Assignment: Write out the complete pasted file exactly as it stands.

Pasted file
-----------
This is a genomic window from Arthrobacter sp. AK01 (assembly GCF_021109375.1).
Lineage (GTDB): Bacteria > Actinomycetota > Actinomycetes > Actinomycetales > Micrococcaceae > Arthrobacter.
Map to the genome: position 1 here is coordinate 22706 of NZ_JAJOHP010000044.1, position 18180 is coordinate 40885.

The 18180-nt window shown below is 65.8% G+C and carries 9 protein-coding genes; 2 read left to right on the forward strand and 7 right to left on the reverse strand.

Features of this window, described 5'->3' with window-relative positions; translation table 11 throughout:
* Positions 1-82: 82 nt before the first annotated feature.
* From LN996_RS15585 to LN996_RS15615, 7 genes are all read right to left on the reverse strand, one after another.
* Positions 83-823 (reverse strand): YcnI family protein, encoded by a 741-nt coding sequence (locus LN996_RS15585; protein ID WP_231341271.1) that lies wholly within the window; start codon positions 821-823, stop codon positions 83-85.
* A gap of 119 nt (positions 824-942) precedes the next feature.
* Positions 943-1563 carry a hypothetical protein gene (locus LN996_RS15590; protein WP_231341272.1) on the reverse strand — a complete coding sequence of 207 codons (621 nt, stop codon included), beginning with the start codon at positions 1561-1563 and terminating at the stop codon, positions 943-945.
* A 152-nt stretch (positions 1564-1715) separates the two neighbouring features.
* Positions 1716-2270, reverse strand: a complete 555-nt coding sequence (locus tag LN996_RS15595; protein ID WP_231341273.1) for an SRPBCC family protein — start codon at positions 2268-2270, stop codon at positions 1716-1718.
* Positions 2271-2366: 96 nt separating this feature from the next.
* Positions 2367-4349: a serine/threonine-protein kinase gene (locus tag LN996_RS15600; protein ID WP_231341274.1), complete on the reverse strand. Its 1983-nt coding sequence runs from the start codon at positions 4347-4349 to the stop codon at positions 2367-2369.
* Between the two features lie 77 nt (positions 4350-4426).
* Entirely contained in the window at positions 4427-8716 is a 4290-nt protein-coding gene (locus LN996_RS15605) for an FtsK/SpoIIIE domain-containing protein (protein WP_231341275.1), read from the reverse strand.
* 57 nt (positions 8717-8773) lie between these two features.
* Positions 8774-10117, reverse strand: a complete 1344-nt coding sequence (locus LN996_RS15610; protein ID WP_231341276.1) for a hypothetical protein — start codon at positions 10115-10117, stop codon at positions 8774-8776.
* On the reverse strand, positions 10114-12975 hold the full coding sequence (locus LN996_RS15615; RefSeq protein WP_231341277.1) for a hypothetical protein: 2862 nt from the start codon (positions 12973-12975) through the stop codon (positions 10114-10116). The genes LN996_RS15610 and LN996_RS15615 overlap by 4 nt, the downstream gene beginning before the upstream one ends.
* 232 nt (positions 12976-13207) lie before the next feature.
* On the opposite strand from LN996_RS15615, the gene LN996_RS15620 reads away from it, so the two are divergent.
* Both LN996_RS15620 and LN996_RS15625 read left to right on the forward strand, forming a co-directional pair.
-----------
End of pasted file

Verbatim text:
This is a genomic window from Arthrobacter sp. AK01 (assembly GCF_021109375.1).
Lineage (GTDB): Bacteria > Actinomycetota > Actinomycetes > Actinomycetales > Micrococcaceae > Arthrobacter.
Map to the genome: position 1 here is coordinate 22706 of NZ_JAJOHP010000044.1, position 18180 is coordinate 40885.

The 18180-nt window shown below is 65.8% G+C and carries 9 protein-coding genes; 2 read left to right on the forward strand and 7 right to left on the reverse strand.

Features of this window, described 5'->3' with window-relative positions; translation table 11 throughout:
* Positions 1-82: 82 nt before the first annotated feature.
* From LN996_RS15585 to LN996_RS15615, 7 genes are all read right to left on the reverse strand, one after another.
* Positions 83-823 (reverse strand): YcnI family protein, encoded by a 741-nt coding sequence (locus LN996_RS15585; protein ID WP_231341271.1) that lies wholly within the window; start codon positions 821-823, stop codon positions 83-85.
* A gap of 119 nt (positions 824-942) precedes the next feature.
* Positions 943-1563 carry a hypothetical protein gene (locus LN996_RS15590; protein WP_231341272.1) on the reverse strand — a complete coding sequence of 207 codons (621 nt, stop codon included), beginning with the start codon at positions 1561-1563 and terminating at the stop codon, positions 943-945.
* A 152-nt stretch (positions 1564-1715) separates the two neighbouring features.
* Positions 1716-2270, reverse strand: a complete 555-nt coding sequence (locus tag LN996_RS15595; protein ID WP_231341273.1) for an SRPBCC family protein — start codon at positions 2268-2270, stop codon at positions 1716-1718.
* Positions 2271-2366: 96 nt separating this feature from the next.
* Positions 2367-4349: a serine/threonine-protein kinase gene (locus tag LN996_RS15600; protein ID WP_231341274.1), complete on the reverse strand. Its 1983-nt coding sequence runs from the start codon at positions 4347-4349 to the stop codon at positions 2367-2369.
* Between the two features lie 77 nt (positions 4350-4426).
* Entirely contained in the window at positions 4427-8716 is a 4290-nt protein-coding gene (locus LN996_RS15605) for an FtsK/SpoIIIE domain-containing protein (protein WP_231341275.1), read from the reverse strand.
* 57 nt (positions 8717-8773) lie between these two features.
* Positions 8774-10117, reverse strand: a complete 1344-nt coding sequence (locus LN996_RS15610; protein ID WP_231341276.1) for a hypothetical protein — start codon at positions 10115-10117, stop codon at positions 8774-8776.
* On the reverse strand, positions 10114-12975 hold the full coding sequence (locus LN996_RS15615; RefSeq protein WP_231341277.1) for a hypothetical protein: 2862 nt from the start codon (positions 12973-12975) through the stop codon (positions 10114-10116). The genes LN996_RS15610 and LN996_RS15615 overlap by 4 nt, the downstream gene beginning before the upstream one ends.
* 232 nt (positions 12976-13207) lie before the next feature.
* On the opposite strand from LN996_RS15615, the gene LN996_RS15620 reads away from it, so the two are divergent.
* Both LN996_RS15620 and LN996_RS15625 read left to right on the forward strand, forming a co-directional pair.